At the hearing before the learned Chief Judge in Equity each of the three companies filed a summons asking for relief under s. 366 of the Companies Act, 1961 in the event of its being held that the take-over offer infringed the provisions of s. 184.
The Chief Judge in Equity held that the provisions of s. 185 only apply to a scheme or contract involving the transfer of shares in a single company to a single transferee company or corporation and did not apply to a scheme or contract involving the transfer of shares in a company to two or more transferee companies or corporations. He considered that s. 184 also contemplated singularity, and that the legislature did not intend that an "offeror corporation" would or could for the purposes of s. 184 consist of more than one corporation. Having come to the conclusion that s. 185 does not apply to a scheme or contract involving the transfer of shares in a company to two other companies jointly he found it unnecessary to consider whether the take-over was an illegal offer by reason of the terms of s. 184 or what results would flow from such illegality. In regard to the summonses of the companies he said:
"A good deal of argument took place before me as to the meaning and application of s. 366 of the Act, but it seems to me quite clear that if s. 185 has no application to a scheme or contract involving an offer by two or more companies jointly then the purported implementation of such a scheme or contract cannot be `a proceeding under this Act' within the meaning of s. 366 and that no remedy is available under this section" [F3].
Accordingly he made an order restoring Mr. Dilley's name to the register of members of R.M.C. and he dismissed the summonsesof the companies. Appeals were taken to the High Court of Australia. Before that Court there was an appeal by C.S.R. against Mr. Dilley to which B.M.I. and R.M.C. were also parties and an appeal by B.M.I. and R.M.C. against Mr. Dilley to which C.S.R. was also a party: also there were three applications for special leave to appeal (one instituted by each company) to each of which applications Mr. Dilley was a party. The High Court agreed with the conclusions of the Chief Judge in Equity and for the reasons set out in their judgment the appeals and the motions for special leave were dismissed with costs.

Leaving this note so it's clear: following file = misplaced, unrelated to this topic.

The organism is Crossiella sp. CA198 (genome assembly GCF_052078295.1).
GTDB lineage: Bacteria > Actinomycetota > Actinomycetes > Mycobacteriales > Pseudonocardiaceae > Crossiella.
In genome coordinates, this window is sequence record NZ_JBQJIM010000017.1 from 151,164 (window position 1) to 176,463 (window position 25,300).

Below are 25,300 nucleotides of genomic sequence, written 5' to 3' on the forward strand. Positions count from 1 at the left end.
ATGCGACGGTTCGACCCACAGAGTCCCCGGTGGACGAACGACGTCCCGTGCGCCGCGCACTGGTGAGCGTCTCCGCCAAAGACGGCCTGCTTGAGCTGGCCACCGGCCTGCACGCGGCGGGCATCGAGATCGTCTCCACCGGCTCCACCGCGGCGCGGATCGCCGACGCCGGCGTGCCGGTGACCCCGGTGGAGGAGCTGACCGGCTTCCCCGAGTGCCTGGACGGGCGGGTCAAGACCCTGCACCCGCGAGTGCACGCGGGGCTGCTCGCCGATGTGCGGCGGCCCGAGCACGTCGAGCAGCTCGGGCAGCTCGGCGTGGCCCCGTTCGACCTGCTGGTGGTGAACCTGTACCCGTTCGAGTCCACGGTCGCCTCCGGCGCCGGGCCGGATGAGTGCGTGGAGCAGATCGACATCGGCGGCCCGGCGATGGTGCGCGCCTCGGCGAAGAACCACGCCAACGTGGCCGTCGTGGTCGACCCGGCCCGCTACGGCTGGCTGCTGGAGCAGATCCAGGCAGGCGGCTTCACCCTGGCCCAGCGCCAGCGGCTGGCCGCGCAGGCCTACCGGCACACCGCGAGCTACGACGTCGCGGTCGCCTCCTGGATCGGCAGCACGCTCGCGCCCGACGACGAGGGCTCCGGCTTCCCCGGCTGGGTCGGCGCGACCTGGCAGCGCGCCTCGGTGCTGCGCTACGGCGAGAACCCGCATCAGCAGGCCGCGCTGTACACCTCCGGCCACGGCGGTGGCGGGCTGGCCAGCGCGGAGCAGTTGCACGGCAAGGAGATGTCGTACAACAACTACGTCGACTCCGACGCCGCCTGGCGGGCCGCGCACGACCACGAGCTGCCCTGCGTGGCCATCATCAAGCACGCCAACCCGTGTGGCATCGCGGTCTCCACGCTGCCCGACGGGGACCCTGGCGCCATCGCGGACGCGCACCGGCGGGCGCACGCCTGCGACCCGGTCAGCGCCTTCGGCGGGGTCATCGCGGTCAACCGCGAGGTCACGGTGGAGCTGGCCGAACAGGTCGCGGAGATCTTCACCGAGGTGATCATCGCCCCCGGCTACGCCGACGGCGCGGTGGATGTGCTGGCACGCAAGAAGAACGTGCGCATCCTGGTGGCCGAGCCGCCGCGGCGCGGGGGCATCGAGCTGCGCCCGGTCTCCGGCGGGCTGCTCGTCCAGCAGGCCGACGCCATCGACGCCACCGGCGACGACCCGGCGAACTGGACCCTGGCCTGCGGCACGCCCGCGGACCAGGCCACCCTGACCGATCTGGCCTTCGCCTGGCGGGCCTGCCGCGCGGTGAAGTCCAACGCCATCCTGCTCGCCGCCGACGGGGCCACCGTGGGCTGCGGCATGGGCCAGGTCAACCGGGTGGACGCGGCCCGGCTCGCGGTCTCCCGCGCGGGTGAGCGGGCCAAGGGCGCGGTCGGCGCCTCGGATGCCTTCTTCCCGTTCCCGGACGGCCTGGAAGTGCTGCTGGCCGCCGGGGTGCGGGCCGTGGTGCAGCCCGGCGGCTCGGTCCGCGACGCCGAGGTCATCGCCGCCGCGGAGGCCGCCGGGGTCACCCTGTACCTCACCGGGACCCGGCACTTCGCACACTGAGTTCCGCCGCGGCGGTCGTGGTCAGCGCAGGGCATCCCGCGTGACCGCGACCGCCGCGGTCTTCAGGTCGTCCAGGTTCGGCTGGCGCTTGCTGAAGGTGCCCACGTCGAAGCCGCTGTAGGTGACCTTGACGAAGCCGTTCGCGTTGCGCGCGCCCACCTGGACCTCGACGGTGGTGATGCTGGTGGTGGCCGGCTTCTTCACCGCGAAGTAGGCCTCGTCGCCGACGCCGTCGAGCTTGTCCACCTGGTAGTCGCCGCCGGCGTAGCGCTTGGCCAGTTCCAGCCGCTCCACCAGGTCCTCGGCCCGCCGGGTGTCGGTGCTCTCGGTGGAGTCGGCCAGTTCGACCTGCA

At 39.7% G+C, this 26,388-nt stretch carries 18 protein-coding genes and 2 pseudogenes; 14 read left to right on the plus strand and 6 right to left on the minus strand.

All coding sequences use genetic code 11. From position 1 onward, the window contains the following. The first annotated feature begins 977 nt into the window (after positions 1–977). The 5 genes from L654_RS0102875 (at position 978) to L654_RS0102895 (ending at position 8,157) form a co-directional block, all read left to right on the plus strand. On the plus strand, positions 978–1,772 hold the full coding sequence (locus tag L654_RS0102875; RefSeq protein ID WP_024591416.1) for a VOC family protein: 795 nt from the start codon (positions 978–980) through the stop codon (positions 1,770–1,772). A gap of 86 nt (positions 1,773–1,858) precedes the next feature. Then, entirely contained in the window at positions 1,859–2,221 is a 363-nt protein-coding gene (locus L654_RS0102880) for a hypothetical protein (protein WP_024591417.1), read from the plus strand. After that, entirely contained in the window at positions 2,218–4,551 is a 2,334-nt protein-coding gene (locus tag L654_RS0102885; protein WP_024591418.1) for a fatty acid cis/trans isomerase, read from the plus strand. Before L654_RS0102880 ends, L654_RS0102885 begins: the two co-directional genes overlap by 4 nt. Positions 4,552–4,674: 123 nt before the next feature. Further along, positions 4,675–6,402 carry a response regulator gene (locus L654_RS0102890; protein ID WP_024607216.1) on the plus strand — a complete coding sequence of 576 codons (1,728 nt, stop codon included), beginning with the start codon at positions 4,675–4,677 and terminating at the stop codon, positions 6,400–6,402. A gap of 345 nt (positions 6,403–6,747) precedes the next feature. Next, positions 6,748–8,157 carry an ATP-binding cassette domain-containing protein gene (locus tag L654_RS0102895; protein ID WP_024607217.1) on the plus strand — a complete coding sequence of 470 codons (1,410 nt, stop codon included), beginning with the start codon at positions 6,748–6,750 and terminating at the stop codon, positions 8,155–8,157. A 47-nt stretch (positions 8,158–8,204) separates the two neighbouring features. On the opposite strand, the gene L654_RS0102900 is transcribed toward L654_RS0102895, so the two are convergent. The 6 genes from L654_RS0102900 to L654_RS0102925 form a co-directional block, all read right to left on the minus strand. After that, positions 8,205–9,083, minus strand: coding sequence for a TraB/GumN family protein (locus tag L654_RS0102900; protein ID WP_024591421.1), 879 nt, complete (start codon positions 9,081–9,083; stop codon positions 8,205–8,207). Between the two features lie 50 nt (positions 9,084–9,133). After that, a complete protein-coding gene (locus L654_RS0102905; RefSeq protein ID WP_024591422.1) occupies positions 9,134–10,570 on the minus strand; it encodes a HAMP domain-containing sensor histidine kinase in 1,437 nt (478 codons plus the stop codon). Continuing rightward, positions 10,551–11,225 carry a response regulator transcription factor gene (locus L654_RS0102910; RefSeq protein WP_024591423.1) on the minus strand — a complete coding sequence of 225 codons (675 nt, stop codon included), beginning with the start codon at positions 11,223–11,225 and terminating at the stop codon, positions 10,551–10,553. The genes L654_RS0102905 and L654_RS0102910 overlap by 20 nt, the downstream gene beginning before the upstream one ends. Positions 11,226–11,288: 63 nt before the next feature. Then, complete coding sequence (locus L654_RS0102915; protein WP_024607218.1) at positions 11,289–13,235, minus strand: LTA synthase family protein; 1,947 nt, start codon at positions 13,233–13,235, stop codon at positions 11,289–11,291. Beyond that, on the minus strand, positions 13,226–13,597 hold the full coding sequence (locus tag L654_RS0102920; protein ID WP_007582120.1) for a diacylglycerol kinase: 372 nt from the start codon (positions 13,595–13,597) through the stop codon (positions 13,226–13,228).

Upon petitions for special leave to appeal to Her Majesty in Council and pursuant to special leave to appeal granted it was ordered that the five respective appeals should be consolidated and heard together and that there should be one case on each side such cases to be related only to the two appeals above referred to, no case being lodged in respect of the other three appeals.
The terms of the take-over offer are amply referred to and described in the very careful judgment of the Chief Judge in Equity. So also are the various communications and events which preceded and lead to the application made by Mr. Dilley. Their Lordships do not find it necessary to repeat or to summarize the clear narrative that the judgment contains. The opening words of the joint offer which was made to the holders of stock units in the capital of R.M.C. are not without interest. This is particularly so in view of the fact that incorporated in the offer is a statement that-
"There is an agreement or arrangement whereby stock units acquired jointly by Blue Metal Industries Limited and The Colonial Sugar Refining Company Limited in pursuance of the scheme will be transferred to other persons."
The statement goes on to state that the "other persons" were B.M.I. and C.S.R. themselves. The agreement was that one half of the units acquired jointly would be transferred to B.M.I. and one half to C.S.R. The opening words of the joint offer were: